I am currently working at Cybrains, Inc. where I primarily engage with customers that need to build web applications with backends that support their everyday operations. I am also building the world's easiest to use firewall/router for home use and specifically targeted at non-techie Parents, that we call Chaperone."
What spare time I have left, I fill up by hanging with my family, playing tennis, cooking, playing piano, weight lifting, trail running, racquetball, squash, bocce, ping pong, and learning more about the Open Source community upon which, Linux, Apache, PostgreSQL, etc., are all based on. Lately, Ruby on Rails gets most of my attention as far as development frameworks go.
According to Webster's Dictionary...
Etymology: Middle English, from Middle French, from Latin caudex, codex trunk of a tree, document formed originally from wooden tablets Date: 14th century
- a systematic statement of a body of law; especially : one given statutory force
- a system of principles or rules <moral code>
- a system of signals or symbols for communication b : a system of symbols (as letters or numbers) used to represent assigned and often secret meanings
- a set of instructions for a computer
Etymology: obsolete French (now connaisseur), from Old French connoisseor,from connoistre to know, from Latin cognoscere Date: 1714
- EXPERT; especially: one who understands the details, technique, or principles of an art and is competent to act as a critical judge
- one who enjoys with discrimination and appreciation of subtleties <a connoisseur of fine wines>
So, why Code Connoisseur?Well, it was a nickname given to me by two different people at two different jobs in their observations on my coding habits, what languages I chose to develop in (and why), and my general approach to solving problems, so it has sort of grown on me, eventually becoming my primary Yahoo! chat ID for a while. It was only a matter of time before I bought my own personal domain name and Code Connoisseur was the natural choice.
TennisA page about me wouldn't be complete without mentioning tennis. I first exposed to the game in Jr. High during a brief four week period in P.E. where we learned what a forehand and a backhand and a serve was. However, I didn't seriously consider the game until my freshman year of high school where I once again picked up the racquet to give the H.S. tennis team a tryout. Surprisingly, I made the team and have been hooked ever since.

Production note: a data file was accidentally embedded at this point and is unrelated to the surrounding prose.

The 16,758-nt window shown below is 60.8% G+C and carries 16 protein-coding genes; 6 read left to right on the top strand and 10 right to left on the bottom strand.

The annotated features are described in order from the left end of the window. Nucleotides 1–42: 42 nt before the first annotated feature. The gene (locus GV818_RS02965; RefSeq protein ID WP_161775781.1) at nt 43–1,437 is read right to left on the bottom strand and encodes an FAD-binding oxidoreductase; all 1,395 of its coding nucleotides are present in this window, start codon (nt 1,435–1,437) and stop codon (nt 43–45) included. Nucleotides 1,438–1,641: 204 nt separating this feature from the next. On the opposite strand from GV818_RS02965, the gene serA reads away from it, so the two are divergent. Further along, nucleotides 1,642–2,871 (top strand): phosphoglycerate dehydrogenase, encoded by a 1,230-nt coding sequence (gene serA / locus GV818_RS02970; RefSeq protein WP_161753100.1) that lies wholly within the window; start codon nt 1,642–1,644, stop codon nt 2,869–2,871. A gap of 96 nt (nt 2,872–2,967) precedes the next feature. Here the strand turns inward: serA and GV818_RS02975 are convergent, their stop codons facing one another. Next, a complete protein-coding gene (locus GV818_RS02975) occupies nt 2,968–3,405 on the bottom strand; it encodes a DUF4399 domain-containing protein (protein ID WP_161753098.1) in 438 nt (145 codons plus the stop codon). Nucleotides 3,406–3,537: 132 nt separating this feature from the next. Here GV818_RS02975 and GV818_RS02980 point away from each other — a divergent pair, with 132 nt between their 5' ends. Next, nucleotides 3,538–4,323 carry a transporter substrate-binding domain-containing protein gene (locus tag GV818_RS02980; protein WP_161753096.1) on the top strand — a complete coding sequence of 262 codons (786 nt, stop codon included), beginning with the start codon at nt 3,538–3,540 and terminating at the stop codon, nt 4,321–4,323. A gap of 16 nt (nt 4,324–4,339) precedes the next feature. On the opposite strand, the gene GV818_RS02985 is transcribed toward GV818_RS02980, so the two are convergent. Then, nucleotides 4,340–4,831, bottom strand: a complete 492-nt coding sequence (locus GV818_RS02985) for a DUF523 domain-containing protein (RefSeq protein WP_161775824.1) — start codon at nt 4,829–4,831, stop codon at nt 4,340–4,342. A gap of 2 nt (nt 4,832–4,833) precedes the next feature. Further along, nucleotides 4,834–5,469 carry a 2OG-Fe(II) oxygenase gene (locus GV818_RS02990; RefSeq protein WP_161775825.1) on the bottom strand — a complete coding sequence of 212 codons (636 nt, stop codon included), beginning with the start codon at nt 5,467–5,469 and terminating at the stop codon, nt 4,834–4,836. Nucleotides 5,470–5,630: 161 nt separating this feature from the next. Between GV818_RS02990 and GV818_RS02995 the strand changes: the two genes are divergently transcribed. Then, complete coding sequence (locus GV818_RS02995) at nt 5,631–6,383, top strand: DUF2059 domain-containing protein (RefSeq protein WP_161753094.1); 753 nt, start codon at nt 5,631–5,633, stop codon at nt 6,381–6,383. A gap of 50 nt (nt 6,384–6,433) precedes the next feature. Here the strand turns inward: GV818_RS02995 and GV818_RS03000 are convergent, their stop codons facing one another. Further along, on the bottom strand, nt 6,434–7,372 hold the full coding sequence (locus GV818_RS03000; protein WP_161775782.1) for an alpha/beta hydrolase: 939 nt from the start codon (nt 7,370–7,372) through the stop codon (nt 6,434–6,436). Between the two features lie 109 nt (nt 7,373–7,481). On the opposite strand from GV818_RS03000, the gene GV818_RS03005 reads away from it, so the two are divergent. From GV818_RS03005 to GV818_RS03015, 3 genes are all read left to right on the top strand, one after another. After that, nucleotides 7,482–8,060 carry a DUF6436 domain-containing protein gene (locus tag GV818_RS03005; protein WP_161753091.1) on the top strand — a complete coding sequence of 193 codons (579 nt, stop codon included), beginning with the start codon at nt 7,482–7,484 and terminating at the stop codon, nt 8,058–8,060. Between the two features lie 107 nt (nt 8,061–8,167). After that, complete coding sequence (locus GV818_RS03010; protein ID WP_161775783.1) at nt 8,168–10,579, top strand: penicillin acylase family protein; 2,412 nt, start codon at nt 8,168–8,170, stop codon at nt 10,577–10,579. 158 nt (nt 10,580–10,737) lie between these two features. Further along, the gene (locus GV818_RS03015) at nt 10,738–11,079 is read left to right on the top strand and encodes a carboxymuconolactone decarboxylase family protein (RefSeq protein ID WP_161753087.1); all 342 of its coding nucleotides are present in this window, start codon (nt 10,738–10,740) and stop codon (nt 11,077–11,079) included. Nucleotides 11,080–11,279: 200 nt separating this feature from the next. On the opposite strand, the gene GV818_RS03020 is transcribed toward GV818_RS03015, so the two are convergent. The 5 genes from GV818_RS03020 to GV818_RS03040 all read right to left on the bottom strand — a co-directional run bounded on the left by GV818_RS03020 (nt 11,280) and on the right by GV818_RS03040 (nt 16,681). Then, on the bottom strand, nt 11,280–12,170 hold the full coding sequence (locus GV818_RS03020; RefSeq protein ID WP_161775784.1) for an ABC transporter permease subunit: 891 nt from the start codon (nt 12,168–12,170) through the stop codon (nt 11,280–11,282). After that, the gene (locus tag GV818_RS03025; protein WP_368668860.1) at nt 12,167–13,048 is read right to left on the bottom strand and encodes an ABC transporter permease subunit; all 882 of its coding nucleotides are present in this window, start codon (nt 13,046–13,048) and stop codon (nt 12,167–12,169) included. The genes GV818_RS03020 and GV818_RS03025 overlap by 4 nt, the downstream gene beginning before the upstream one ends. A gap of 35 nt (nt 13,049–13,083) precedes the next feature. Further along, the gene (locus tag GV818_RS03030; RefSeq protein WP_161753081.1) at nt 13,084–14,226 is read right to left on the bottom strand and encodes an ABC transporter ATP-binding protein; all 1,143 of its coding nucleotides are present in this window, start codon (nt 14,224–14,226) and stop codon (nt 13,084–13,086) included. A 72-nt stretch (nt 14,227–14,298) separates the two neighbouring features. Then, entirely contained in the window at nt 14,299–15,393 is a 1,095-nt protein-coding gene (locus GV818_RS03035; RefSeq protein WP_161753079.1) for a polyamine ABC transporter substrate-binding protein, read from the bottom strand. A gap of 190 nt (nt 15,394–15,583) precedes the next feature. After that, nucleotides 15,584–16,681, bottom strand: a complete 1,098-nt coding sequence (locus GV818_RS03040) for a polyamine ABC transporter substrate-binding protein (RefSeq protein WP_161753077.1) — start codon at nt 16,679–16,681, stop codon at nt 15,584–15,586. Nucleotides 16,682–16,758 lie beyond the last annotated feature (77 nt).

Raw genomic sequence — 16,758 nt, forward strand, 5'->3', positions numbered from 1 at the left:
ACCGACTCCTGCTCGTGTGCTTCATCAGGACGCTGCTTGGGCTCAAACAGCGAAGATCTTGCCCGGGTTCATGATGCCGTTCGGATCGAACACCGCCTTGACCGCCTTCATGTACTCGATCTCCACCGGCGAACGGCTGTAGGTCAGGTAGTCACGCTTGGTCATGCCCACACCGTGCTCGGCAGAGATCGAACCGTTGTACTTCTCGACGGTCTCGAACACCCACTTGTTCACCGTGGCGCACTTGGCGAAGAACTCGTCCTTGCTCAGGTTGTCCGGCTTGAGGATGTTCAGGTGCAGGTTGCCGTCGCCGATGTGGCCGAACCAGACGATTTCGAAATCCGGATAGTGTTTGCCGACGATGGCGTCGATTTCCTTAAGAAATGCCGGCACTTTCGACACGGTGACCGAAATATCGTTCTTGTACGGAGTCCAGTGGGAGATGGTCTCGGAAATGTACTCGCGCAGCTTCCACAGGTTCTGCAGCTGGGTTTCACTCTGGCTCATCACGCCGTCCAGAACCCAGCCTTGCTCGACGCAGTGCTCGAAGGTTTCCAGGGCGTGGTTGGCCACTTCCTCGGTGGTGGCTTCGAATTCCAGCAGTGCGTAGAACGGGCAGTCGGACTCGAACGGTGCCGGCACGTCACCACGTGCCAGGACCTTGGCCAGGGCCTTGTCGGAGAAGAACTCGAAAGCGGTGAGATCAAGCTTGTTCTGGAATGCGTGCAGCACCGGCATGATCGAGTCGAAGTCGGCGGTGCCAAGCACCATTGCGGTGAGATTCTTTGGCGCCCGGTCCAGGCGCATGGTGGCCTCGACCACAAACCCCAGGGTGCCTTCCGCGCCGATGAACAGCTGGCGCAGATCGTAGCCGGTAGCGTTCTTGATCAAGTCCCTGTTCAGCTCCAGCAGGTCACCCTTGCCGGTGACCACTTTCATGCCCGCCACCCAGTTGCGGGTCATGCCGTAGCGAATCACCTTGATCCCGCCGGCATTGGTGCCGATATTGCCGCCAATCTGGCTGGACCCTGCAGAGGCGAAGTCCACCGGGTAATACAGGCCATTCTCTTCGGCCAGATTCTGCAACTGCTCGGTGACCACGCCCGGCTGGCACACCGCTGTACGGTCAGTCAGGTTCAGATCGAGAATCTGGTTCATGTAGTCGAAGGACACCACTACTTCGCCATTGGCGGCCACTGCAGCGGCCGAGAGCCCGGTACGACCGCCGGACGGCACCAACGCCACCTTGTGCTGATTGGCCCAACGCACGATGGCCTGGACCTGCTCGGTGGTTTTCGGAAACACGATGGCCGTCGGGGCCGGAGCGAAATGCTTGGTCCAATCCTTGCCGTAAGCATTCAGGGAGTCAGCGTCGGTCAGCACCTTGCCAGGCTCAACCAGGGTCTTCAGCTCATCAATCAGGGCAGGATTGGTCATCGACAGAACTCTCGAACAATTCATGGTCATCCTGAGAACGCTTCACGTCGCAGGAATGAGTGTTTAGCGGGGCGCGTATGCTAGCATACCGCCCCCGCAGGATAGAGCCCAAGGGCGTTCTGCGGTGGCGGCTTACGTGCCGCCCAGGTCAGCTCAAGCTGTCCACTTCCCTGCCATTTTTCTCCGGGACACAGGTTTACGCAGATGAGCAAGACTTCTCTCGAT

- I have been playing on ALTA (Atlanta Lawn Tennis Association) fairly regularly since 1989.
- The USTA Southern Section
- Jump to many pages from this Yahoo Page
- Holabird Sports -- Great prices on all tennis gear
- "I threw the kitchen sink at him, but he went to the bathroom and got a tub."
- — Andy Roddick (on explaining his defeat to Federer in 2004 Wimbledon Final)
- "I skate to where the puck is going to be, not to where it has been."
- — Wayne Gretsky
- "All things should be as simple as possible, but no simpler."
- — Albert Einstein
- "To see is to forget the name of that which one sees."
- — Monet
- "When one tugs at a single thing in nature, he finds it attached to the rest of the world."
- — John Muir
- "A mind, once stretched, never returns to its original dimension."
- — Oliver Wendell Holmes
- "The difference between genius and stupidity is genius has its limits."
- — Albert Einstein
- "Omit needless words."
- — Strunk & White, The Elements of Style
- "A designer knows he has achieved perfection not when there is nothing left to add, but when there is nothing left to take away,"
- — Antoine de Saint-Exupery
- "Drinking just to get drunk, is like having sex just to get pregnant."
- — Robert Hess
What Amazes Me About Entrepreneurs
A city boy, Kenny, moved to the country and bought a donkey from an old farmer for $100.00. The farmer agreed to deliver the donkey the next day.
The next day the farmer drove up and said, "Sorry son, but I have some bad news, the donkey died."